News from ZillerSeasons


Expect the Unexpected

Harald Margreiter has a knack for getting to the heart of the matter – and an eye for detail. He is the talented and passionate interior designer of ZillerSeasons. His style reflects an intimate connection to alpine culture balanced with a modest modern flair. It is this harmonious marriage that radiates homey, world-class comfort. He tells ZillerSeasons Journal about his unique approach.

JOURNAL: What makes your work exciting? What inspires you?

MARGREITER: It is my job to inspire others. I approach each challenge with great discernment. For me, there is only one creed, one maxim: the desire to create something very special with a fresh, new twist. Travel, art and nature are inspirational sources for birthing a new project especially during the creative process.

JOURNAL: Can you reveal your work style?

MARGREITER: I never prepare for a creative assignment in the traditional sense. Rather, I meet every new project as a clean slate. During the design phase, it's imperative to allow space for the unexpected to happen. Let's take the theme of light, for example. Light plays a central role in interior design. Many decisions only happen on-site during the development stage – like with HochLeger Chalets. Once we were at the building site and able to see the role natural light plays here on this mountainside, only then were we able to begin with the design concept. Every ambiance is unique and should reflect the soul of its builders. The result we achieved is an evolved interpretation of modern living: exciting and artistic.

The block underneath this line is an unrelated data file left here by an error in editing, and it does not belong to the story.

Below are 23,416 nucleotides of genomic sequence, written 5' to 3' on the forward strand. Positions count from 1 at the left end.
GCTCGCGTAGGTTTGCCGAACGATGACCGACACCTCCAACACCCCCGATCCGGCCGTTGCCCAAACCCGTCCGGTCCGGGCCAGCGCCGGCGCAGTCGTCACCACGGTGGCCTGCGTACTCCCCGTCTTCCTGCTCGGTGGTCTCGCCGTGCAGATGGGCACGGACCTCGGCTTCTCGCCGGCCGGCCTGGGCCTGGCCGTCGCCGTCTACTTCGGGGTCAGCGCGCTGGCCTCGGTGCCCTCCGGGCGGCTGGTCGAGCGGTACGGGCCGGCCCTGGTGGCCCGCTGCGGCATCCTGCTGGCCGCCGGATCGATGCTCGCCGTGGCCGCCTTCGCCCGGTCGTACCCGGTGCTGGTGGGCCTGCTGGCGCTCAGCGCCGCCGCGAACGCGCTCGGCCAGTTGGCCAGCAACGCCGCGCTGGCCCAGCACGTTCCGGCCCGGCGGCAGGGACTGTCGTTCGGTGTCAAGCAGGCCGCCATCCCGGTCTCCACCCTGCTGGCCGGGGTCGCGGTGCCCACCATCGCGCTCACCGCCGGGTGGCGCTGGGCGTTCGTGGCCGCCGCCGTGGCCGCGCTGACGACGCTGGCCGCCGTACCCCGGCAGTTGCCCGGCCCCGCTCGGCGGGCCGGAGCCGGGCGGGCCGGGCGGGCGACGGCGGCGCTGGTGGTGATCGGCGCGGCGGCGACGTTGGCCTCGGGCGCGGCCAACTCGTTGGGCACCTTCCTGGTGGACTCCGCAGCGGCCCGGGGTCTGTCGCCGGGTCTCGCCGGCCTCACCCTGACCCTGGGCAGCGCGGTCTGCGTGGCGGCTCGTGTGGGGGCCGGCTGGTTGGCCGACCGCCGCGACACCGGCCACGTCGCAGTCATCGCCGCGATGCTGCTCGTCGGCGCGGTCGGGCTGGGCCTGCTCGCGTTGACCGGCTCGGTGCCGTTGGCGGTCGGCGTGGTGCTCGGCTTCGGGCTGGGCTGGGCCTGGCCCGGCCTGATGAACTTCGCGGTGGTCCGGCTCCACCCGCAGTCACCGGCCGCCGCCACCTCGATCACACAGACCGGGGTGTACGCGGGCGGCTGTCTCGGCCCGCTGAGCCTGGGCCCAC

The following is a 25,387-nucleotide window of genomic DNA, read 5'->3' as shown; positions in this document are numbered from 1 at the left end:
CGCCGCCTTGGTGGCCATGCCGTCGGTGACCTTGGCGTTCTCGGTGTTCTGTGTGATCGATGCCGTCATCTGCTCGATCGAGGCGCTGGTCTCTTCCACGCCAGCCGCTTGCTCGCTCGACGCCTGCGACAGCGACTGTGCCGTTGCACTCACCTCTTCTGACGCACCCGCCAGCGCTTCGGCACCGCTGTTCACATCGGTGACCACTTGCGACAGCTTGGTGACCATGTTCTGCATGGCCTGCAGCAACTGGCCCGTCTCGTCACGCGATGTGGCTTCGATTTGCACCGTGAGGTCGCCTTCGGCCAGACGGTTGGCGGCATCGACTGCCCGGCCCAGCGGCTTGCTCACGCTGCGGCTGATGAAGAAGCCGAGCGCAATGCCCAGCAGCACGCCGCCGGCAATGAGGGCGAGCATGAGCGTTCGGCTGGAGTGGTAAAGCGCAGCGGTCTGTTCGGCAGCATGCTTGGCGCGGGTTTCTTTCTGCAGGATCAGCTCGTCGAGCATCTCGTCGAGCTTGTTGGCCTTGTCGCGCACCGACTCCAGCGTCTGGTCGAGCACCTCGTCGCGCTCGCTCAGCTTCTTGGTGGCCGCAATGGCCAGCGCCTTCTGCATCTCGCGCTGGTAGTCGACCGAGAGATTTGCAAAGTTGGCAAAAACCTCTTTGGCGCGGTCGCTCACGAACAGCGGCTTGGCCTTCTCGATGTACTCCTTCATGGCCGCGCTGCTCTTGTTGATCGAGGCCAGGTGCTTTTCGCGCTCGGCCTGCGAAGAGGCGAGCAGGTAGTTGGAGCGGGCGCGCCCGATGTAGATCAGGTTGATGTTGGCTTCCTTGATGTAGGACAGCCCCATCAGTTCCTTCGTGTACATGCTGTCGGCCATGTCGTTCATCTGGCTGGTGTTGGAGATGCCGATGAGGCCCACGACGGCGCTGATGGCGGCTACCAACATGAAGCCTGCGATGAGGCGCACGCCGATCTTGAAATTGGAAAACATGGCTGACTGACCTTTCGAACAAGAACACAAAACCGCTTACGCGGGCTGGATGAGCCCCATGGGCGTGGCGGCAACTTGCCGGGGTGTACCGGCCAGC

JOURNAL: How did the HochLeger come into being?

MARGREITER: If you can picture the ideal scenario as a fluid dance – an interplay between architect, owners and interior designer. This type of engagement results in an honest and ongoing effort to achieve the best results. Enthusiasm was the vital driving force behind this project. During the development phase, builders Christina and Reinhard, Thomas the architect and I dipped into a deep wellspring of ideas that never ran dry. We examined many ways to execute our plan and didn't adhere to one specific design direction – rather, we remained open-minded until the building phase. With HochLeger, we first looked at wood floors…the type of floorboards, width and color we wanted. From this point, other design options naturally came into play like fabrics and textiles, furniture styles and colors. The dimensions for things like bureaus and armoires we measured later. Had we been too fixed on one idea from the beginning, the project wouldn't have evolved as its own independent force.

JOURNAL: Tirol handcrafts meets modern Austrian design at ZillerSeasons. Isn't this contradictory?

MARGREITER: Quite the contrary. Properly done, the result is a new dimension in alpine home decor and interior comfort. This resonance creates a new sensory experience that is inspiring.

JOURNAL: Tell us about the farm-style furnishings.

MARGREITER: I've always been a big fan of folk art. The farm furniture in the HochLeger is from the Tirol Alps. The antique wardrobes and chests were dowries, that traveled with young daughters to their husbands' new farms. They are genuine pieces. Years ago, these chests were full of valuable fabrics from which beautiful bed and table linens were sewn. These old alpine linens were often very colorful with floral and sacred motifs meant to enliven dark bedrooms.

JOURNAL: Why is there a bathtub in the living room of the Romantic Chalet?

MARGREITER: The builders desired this. Let me ask you…should it be a sin to spend time in your room? Sometimes, the traditional way of doing things can be rather unimaginative. The challenge is to reinvent something old into something new and original, and that's what we did.

Harald Margreiter

Harald Margreiter

The son of a restoration legacy, Harald Margreiter grew up learning about art history in its many styles and applications. With the ability to understand people and their unique lifestyle needs, he can take on any challenge anew – his solutions are uniquely his own.